|Camden R. Fine, president and CEO of the Independent Community Bankers of America® (ICBA), today released this statement following the Farm Credit Administration’s (FCA’s) 2-1 vote to withdraw its proposed rule on rural community investments.
“ICBA applauds the FCA board for withdrawing this misguided proposed rule that would have provided Farm Credit System (FCS) lenders permanent and blanket regulatory authority to pursue all kinds of non-farm lending activities under the guise of investment programs. However, we remain concerned that the FCA board will continue to consider the same kinds of so-called ‘investments’ on a case-by-case basis.
“These pilot projects were nothing more than an attempt to allow FCS lenders to evade the constraints of the law by relabeling their illegal lending schemes as ‘investments.’ The FCA should take the additional step of sending a clear message to FCS lenders that it will not consider any ‘investment’ programs that go beyond the eligible loan purposes espoused in the Farm Credit Act that reflect the farm-related mission of this tax-advantaged government-sponsored enterprise. FCS lenders have no business pursuing lending for hotels, restaurants, manufacturing, apartment complexes, health facilities and other clearly non-farm loans. These types of activities were never authorized by the Farm Credit Act and displace taxpaying community banks from their vital role in our rural economies.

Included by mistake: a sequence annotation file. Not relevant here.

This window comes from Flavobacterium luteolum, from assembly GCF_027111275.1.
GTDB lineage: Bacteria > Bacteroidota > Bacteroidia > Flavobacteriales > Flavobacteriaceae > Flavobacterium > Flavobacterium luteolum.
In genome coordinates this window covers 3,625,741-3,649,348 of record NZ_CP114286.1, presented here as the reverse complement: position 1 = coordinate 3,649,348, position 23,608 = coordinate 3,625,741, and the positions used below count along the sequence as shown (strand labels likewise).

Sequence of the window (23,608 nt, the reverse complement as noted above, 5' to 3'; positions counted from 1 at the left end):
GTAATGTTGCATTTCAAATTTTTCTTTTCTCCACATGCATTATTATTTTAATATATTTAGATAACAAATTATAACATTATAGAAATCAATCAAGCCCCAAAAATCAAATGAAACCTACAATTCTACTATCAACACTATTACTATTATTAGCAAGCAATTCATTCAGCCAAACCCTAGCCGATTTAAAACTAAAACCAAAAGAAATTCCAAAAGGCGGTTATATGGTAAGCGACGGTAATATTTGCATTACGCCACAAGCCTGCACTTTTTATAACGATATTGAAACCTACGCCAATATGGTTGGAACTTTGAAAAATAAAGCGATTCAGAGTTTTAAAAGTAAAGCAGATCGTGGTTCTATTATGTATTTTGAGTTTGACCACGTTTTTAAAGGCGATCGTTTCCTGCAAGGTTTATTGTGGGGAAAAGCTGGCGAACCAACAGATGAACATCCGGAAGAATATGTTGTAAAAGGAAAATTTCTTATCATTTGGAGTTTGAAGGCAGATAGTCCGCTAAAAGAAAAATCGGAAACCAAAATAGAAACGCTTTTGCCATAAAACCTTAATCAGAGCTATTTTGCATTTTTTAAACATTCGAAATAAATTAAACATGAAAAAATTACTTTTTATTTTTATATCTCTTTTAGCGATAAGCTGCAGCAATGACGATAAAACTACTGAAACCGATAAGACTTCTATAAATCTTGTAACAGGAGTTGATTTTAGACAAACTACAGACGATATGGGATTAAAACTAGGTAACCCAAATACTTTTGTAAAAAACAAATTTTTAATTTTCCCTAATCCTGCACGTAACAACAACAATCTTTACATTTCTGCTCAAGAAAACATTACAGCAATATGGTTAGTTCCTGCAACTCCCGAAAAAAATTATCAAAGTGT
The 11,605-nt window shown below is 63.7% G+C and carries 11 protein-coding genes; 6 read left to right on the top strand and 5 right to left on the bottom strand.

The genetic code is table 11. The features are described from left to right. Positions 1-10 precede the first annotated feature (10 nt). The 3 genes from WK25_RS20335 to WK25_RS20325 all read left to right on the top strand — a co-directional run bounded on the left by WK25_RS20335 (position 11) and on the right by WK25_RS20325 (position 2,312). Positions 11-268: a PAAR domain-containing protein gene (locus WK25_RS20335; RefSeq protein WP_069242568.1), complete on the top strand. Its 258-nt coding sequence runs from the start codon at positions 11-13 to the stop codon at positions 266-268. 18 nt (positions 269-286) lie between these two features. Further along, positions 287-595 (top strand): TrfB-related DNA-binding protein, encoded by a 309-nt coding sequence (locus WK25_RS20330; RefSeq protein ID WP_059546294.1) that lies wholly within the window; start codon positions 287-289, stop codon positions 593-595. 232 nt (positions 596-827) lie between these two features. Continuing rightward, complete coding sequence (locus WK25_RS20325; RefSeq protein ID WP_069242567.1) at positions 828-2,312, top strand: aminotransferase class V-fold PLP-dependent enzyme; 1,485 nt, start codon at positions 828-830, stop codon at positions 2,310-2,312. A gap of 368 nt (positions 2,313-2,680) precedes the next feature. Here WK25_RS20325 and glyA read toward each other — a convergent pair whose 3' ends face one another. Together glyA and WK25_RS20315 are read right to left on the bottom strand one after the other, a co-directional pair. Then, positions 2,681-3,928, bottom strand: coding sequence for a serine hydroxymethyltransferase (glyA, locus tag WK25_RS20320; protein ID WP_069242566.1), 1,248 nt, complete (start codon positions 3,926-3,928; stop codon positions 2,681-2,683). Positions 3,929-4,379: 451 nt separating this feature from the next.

“CoBank’s recent $725 million loan to Verizon Communications to buy out Vodafone’s stake in Verizon Wireless is just the latest egregious example of inappropriate and unauthorized FCS lending for non-farm purposes.
“While today’s action withdrawing this proposed rule initiated more than five years ago in June 2008 is a good first step, it does not reimburse the community banking industry for the approximately $4 billion in loans diverted to FCS lenders as ‘investments’ over the past several years. FCA needs to now take the next step and instruct FCS lenders to keep the ‘Farm’ in the Farm Credit System and to refrain from non-farm based lending activities. If the FCA wants a larger role for FCS lenders in rural America, the agency should engage with the banking industry on how to achieve this in ways that do not disadvantage community banks and their important role supporting the economic growth and viability of rural America.”